April 30, 1999 By David Aden
In large part, flagging patience can be attributed to the changing role of networks and computers over the past several years. They have evolved from an interesting adjunct that may help someone do their job better to a utility central to getting the job done. This fundamental change helps explain why downtime might give rise to more expressive and sometimes colorful emotional responses.
Unfortunately, the subject of managing computer resources is so vast that no single article can hope to do more than touch the surface. Nonetheless, there are general concepts, trends and definitions that might help when starting to confront this vital issue.
Traditionally, computer-resource management has been divided into several categories applicable to the management of a network, an individual computer or a running application. The more common of these subdivisions, as enumerated in The Essential Client/Server Survival Guide by Robert Orfali, Dan Harkey and Jeri Edwards, include:
1) Performance monitors that provide text-based and graphical representations of how the hardware, network or application is performing. They generally answer "how much" or "how many" questions. Managers can use them to drill down to a particular piece of the computing environment to get details on how things are going. Perhaps more importantly, these tools usually include the ability to set thresholds for the values they track. The performance monitor silently watches the value unless it goes above or below the threshold; then it takes some action, most often to notify an administrator of the situation. In some cases, the performance monitor can be instructed to carry out an action designed to rectify the problem or situation.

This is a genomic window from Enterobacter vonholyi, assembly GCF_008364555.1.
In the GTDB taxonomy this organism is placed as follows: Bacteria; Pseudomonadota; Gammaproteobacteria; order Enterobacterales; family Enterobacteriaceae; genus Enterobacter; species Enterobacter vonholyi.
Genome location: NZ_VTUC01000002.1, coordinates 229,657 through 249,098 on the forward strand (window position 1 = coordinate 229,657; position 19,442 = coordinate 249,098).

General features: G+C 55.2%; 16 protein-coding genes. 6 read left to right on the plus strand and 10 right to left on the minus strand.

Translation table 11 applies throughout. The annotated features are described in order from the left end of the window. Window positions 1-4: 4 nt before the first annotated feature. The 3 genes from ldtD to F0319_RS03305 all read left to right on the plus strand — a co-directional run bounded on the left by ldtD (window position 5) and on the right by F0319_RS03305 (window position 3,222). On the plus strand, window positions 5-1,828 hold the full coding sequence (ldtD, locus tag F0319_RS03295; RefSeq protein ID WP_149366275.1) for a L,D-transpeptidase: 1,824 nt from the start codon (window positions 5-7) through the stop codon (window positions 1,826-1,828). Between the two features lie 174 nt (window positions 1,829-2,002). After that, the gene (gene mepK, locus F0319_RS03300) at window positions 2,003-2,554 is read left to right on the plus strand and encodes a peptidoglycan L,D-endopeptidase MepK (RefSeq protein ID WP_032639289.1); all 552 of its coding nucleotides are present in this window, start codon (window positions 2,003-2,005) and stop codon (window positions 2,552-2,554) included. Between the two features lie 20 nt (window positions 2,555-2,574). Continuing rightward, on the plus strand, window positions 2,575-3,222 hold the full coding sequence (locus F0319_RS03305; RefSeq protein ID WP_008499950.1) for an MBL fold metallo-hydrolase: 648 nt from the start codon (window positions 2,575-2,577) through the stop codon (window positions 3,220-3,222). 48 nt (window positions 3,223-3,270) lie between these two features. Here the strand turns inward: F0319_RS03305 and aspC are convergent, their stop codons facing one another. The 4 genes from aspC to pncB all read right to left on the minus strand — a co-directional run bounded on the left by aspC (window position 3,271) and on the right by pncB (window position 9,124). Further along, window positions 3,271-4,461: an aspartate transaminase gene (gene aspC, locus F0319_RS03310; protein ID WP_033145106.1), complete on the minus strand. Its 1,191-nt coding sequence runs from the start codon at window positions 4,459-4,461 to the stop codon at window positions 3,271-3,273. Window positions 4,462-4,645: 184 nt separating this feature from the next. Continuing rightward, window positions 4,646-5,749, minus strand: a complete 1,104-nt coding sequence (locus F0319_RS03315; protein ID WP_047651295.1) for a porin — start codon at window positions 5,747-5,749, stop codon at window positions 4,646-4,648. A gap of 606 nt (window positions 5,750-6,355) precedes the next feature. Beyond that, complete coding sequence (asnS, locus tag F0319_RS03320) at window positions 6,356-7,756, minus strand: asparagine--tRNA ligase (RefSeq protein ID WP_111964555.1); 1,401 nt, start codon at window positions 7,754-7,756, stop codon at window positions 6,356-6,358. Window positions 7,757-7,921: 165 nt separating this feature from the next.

2) Inventory or asset-management tools keep track of what's available. They answer "what" questions -- what computers, what software, what network devices do we have?
3) Configuration management deals with the way a particular piece of software or hardware is set up. Such tools answer "how" questions. This information can be used to help understand and optimize system performance. For example, tools to assist "database tuning" may fall into this category, as would tools that help track and adjust the configuration of network devices.
4) Security-management tools can apply to hardware and software. They generally deal with "who" questions -- who has access to what and, with access, what are they allowed to do? In the heterogeneous environments common today, such tools can be vital. Without them, system administrators have to manually grant or revoke rights for each computer or network that an individual needs to access. Well-designed security tools help give administrators a single view of mixed-vendor environments. Security management is an issue whether the administrator is managing
network devices, individual computers or even software.
In the computer and software arenas, several trends exist. Some tools provide a single interface for granting user access to a variety of systems. One interface may be used to create a user account on both UNIX and Windows NT systems -- the administrator just enters the required data and the tool takes care of figuring out how to get the job done on the target system. Another approach is to use a universal directory service that defines access rights no matter the target operating system (see "Directory Service Slugfest," Government Technology, January).
5) Software-distribution tools automate or assist in distributing and configuring software. They contain elements of inventory, configuration and security management. They answer questions like "who got what, and when," and provide an interface to help administrators distribute software without having to walk from machine to machine, CD in
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